Welcome to San Diego

San Diego is the seventh largest city in U.S., and the second largest city in California. San Diego is a great place to live, work, play and visit. Although it was the site of the first mission in California, the city only really took off with the arrival of the Santa Fe Railroad in the 1880s, and in terms of trade and significance it has long been in the shadow of Los Angeles but it's also easygoing and far from smug. However, during World War II the US Navy made San Diego its Pacific Command Center, and the military continues to dominate the local economy, along with tourism.

Within its borders of 4,200 sq. miles, San Diego County encompasses 18 incorporated cities and numerous other charming neighborhoods and communities, including downtown's historic Gaslamp Quarter, Little Italy, Coronado, La Jolla, Del Mar, Carlsbad, Escondido, La Mesa, Hillcrest, Barrio Logan, Chula Vista and more. San Diego is a big city, where locals take pride in its small-town feel. With more than 1.3 million people living within the city limits and more than 2.8 million residents countywide. San Diego is second only to Los Angeles in population among California cities and ranks as the seventh-largest municipality in the United States.

San Diego, occupying the southwest corner of California combines perfect climate, sunshine year-round, miles of white-sand beaches, world class dining, laid-back friendliness, history and Hispanic culture, and family-oriented outdoor entertainment at SeaWorld and the world-famous San Diego Zoo are enough to draw 14 million visitors annually to "America's finest city." Most days are sunny, averaging 70°F and humidity is low. The cool coastal climate is ideal for the area's most colorful industry -- flower growing. Summer temperatures frequently reach 100°F inland, particularly at the Wild Animal Park near Escondido; even so, nights are cool enough to make it a good idea to have a sweater or jacket handy.

But there's more than meets the eye here. If you look beyond the obvious, you'll discover why many longtime vacationers eventually become residents, and why residents have a hard time ever moving. Along the west, 70 miles of Pacific Ocean coastline supports year-round outdoor recreation, such as surfing, boating, sailing and swimming. San Diego County also features 92 golf courses and a variety of exciting participatory and spectator sports, beachfront hotels & resorts and luxury spas, gaming, a dynamic downtown district, annual special events and unique holiday offerings, multicultural festivals and celebrations. The San Diego Convention Center is located on sparkling San Diego Bay in the heart of a vibrant downtown and was recently named one of the top three convention centers in the world.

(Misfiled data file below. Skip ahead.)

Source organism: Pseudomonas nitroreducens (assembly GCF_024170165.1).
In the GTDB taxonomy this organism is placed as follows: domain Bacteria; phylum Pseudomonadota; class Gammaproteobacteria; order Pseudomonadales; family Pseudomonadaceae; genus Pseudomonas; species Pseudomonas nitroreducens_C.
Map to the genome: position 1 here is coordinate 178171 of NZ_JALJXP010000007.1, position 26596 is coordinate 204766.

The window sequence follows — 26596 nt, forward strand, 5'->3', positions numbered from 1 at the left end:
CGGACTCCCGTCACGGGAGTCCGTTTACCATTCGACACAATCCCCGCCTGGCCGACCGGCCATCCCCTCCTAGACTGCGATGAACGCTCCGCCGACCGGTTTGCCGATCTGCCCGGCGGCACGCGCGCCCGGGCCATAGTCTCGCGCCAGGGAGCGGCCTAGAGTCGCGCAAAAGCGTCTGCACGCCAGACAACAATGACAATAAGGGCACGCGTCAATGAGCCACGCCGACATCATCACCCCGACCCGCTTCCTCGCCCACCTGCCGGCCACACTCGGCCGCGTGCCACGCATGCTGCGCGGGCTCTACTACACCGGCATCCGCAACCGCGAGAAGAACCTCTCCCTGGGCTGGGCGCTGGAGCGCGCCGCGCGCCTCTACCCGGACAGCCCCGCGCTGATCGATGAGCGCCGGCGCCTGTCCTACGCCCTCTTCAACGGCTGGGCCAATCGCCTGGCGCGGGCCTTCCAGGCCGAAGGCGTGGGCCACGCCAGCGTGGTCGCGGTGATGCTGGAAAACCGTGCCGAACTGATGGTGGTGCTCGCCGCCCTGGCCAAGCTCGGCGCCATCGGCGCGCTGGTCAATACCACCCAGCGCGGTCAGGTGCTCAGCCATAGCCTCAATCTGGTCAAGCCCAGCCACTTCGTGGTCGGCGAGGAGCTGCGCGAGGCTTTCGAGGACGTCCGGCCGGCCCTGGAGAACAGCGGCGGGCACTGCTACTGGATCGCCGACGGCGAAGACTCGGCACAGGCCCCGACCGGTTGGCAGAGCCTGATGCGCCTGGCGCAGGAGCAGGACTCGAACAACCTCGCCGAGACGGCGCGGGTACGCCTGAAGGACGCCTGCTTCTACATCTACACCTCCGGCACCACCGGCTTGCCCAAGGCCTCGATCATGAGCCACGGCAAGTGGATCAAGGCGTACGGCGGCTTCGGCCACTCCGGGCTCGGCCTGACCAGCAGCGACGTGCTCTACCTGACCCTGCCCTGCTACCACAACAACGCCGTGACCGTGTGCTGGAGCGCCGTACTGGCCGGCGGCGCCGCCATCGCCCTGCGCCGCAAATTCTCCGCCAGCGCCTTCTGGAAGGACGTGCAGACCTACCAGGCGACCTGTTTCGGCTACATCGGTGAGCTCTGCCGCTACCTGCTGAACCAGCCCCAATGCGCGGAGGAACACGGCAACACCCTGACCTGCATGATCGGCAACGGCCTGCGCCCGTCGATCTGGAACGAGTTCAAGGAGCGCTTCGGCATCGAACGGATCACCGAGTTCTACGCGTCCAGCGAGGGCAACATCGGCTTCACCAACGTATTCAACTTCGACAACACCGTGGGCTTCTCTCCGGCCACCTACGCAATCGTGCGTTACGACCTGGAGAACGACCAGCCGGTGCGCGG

San Diego's arts and culture and culinary arts are making a name for themselves, both nationally and internationally. Balboa Park, the largest urban cultural park in the U.S., features 15 museums, numerous art galleries, beautiful gardens, the Tony Award-winning The Globe Theatres and the World-Famous San Diego Zoo. The region is also a breeding ground for the hottest, new talents of culinary arts, who prepare award-winning meals in many of the region's 6,400 eating establishments.

Central San Diego is delightfully urban and accessible. You can walk the entire downtown area -- explore the exciting and trendy Gaslamp Quarter, stop and shop at whimsical Horton Plaza, dine Italian, hear a rock band, attend a play, take a sunset harbor stroll, picnic in the park, or visit a historic building. Downtown you can catch the trolley or take the bus to the Balboa Park museums and the zoo, Old Town historic sites, Mission Bay marine park, Qualcomm Stadium, diverse urban neighborhoods, and Tijuana.